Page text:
We end up paying three visits to Lothian Road over that weekend. Our second is on the Saturday afternoon, where the offer of table service initially confuses us as we're only there for a drink, and one of those drinks turns out to be an uncharacteristically murky pint of 5am Saint. Our third on the Sunday is a bit more satisfying, even though we're going there specifically to cheer ourselves up after a disappointing afternoon (more about that later), but don't want to hammer down the beers as we have plans for the evening (more about those later too). A combination of Nanny State beers and cauliflower wings fits the bill perfectly. In a more relaxed version of what happened on the Friday night, the downstairs is busy while the upstairs is relatively quiet: it's like having two bars in one, where you can choose the level of atmosphere that best matches what you're looking for. It's another fine addition to the bar roster, and I can't wait to see what it's like during a Festival week. Though of course I will have to wait, because that's currently how time works.

One of Antony Gormley's blokes considers writing a strongly-worded letter to Edinburgh Council about the state of their pavementsSo, what else did we do? Well, the first thing to report is that our journey to Edinburgh was on the last Virgin East Coast train we would ever ride, a month or so before they ran away from the franchise like the cowardly scum they are and dumped it onto London North Eastern Railway. Predictably, the train rolled into Waverley 30 minutes late, which meant we had to bust a gut to make our planned dinner at Fisher's In The City. Strictly speaking, the train from Edinburgh back to London should have been our last one, but that turned out to be Virgin's last stab at ruining travel for us. As threatened, we went by EasyJet instead. It was fine.

To balance out our final time doing something, we also did something for the first time - stayed at a Premier Inn Hub, specifically the one on Rose Street. I've blathered on in the past about how useful Premier Inn's standard hotels have been for both work and social travel. When they started opening the Hub range a couple of years ago, it wasn't entirely clear how they differed from the usual Premier Inns. Having stayed in one, it's still not really clear. They've removed many of the small frills you'd expect from a budget hotel - the lobby is almost entirely self-service, the storage space is largely under the bed, the tea and coffee making facilities are relegated to a communal machine on the ground floor like they do in Sweden. But the small rooms are stylishly laid out and comfortable, and you can get a simple continental breakfast for a measly five quid. It wasn't exactly cheap - probably because it was a Bank Holiday weekend - but it was cheaper than anything else we could get in town at short notice, and can't be beaten for location and comfort.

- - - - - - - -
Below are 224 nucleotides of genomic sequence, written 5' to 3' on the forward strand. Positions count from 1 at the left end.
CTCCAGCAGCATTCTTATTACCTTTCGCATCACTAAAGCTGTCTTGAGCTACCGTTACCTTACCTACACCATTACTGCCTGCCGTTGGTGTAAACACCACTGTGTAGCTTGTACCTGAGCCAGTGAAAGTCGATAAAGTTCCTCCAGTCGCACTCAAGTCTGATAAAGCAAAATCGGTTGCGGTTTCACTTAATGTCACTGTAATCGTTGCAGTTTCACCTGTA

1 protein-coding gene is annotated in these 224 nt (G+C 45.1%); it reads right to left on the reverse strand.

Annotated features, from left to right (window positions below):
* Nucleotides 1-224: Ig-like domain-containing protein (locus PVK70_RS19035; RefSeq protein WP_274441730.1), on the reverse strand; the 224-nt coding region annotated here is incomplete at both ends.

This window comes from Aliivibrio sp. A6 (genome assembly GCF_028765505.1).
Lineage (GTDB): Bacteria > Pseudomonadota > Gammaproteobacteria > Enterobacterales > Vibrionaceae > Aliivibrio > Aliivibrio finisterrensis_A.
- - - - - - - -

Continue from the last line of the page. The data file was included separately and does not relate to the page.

The Saturday of the bank holiday weekend is our first full day in town, and we manage to squeeze in a fair bit. We have breakfast at Ryan's Bar purely because it's on the way to the Scottish National Gallery Of Modern Art, where we spend a very enjoyable couple of hours. It's a beautiful day, so we take the opportunity to appreciate the outside sculptures as well as the various internal displays: I've written elsewhere about Raqib Shaw, whose experiments in enamels are well worth a visit if you're in town for the Festival (or any time before October 28th). We have a couple of drinks in Lothian Road, and then check out the newish Six Degrees North bar for a couple more, as we're big fans of their original branch in Aberdeen.

We have dinner at The Wee Restaurant - like Ryan's Bar, it's been around for ages, we've never been to it before, but it's convenient for what we're doing next, which is a night of comedy at The Stand. Some traditions are too ingrained to give up, even outside the Fringe. Susan Morrison does her usual fabulous job of compering and terrifying the younger men in the front row, Brendon Burns (previously seen in BrewDogging #29) is as solidly reliable as he usually is these days, and Kimi Loughton is the most impressive act on the rest of the bill. We pop next door to Nightcap for a nightcap, only to discover that in the nine months since it impressed The BBG so much in 2017 their beer list has gone to hell. Thankfully, Hoot The Redeemer's hasn't, and it's interesting to note that they've made the policy decision to only stock beers from Scotland, meaning our nightcap takes a bit longer than planned and takes in local breweries Stewart, Fallen and Barney's.